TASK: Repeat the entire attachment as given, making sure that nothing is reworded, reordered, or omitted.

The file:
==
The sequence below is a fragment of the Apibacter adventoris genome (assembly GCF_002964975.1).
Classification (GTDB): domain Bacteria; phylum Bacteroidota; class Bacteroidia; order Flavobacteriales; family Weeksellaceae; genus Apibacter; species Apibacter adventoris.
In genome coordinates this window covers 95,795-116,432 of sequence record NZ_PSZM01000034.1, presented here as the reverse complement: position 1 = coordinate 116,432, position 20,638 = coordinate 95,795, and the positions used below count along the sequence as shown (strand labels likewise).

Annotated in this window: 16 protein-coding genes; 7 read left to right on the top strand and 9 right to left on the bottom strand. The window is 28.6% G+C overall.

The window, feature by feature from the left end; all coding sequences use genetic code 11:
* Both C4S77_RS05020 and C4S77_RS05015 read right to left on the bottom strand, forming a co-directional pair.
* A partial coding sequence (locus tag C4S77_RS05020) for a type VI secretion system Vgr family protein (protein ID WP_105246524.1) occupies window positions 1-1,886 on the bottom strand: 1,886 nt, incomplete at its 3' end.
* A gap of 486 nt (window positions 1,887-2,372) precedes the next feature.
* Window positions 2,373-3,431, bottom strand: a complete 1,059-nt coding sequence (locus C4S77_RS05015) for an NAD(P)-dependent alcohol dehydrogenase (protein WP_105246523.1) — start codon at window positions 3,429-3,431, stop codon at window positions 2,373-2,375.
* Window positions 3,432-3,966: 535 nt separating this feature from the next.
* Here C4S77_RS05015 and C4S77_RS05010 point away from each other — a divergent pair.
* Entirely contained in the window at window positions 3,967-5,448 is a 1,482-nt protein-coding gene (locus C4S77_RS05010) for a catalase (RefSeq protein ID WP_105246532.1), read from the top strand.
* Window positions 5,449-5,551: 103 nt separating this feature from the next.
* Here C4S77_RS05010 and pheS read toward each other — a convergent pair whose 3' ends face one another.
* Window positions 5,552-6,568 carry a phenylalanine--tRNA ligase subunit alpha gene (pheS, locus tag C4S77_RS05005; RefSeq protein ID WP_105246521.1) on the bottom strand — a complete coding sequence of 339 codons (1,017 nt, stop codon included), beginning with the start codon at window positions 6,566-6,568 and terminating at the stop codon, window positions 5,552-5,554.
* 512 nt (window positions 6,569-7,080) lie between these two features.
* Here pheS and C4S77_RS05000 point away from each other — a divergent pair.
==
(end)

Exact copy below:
The sequence below is a fragment of the Apibacter adventoris genome (assembly GCF_002964975.1).
Classification (GTDB): domain Bacteria; phylum Bacteroidota; class Bacteroidia; order Flavobacteriales; family Weeksellaceae; genus Apibacter; species Apibacter adventoris.
In genome coordinates this window covers 95,795-116,432 of sequence record NZ_PSZM01000034.1, presented here as the reverse complement: position 1 = coordinate 116,432, position 20,638 = coordinate 95,795, and the positions used below count along the sequence as shown (strand labels likewise).

Annotated in this window: 16 protein-coding genes; 7 read left to right on the top strand and 9 right to left on the bottom strand. The window is 28.6% G+C overall.

The window, feature by feature from the left end; all coding sequences use genetic code 11:
* Both C4S77_RS05020 and C4S77_RS05015 read right to left on the bottom strand, forming a co-directional pair.
* A partial coding sequence (locus tag C4S77_RS05020) for a type VI secretion system Vgr family protein (protein ID WP_105246524.1) occupies window positions 1-1,886 on the bottom strand: 1,886 nt, incomplete at its 3' end.
* A gap of 486 nt (window positions 1,887-2,372) precedes the next feature.
* Window positions 2,373-3,431, bottom strand: a complete 1,059-nt coding sequence (locus C4S77_RS05015) for an NAD(P)-dependent alcohol dehydrogenase (protein WP_105246523.1) — start codon at window positions 3,429-3,431, stop codon at window positions 2,373-2,375.
* Window positions 3,432-3,966: 535 nt separating this feature from the next.
* Here C4S77_RS05015 and C4S77_RS05010 point away from each other — a divergent pair.
* Entirely contained in the window at window positions 3,967-5,448 is a 1,482-nt protein-coding gene (locus C4S77_RS05010) for a catalase (RefSeq protein ID WP_105246532.1), read from the top strand.
* Window positions 5,449-5,551: 103 nt separating this feature from the next.
* Here C4S77_RS05010 and pheS read toward each other — a convergent pair whose 3' ends face one another.
* Window positions 5,552-6,568 carry a phenylalanine--tRNA ligase subunit alpha gene (pheS, locus tag C4S77_RS05005; RefSeq protein ID WP_105246521.1) on the bottom strand — a complete coding sequence of 339 codons (1,017 nt, stop codon included), beginning with the start codon at window positions 6,566-6,568 and terminating at the stop codon, window positions 5,552-5,554.
* 512 nt (window positions 6,569-7,080) lie between these two features.
* Here pheS and C4S77_RS05000 point away from each other — a divergent pair.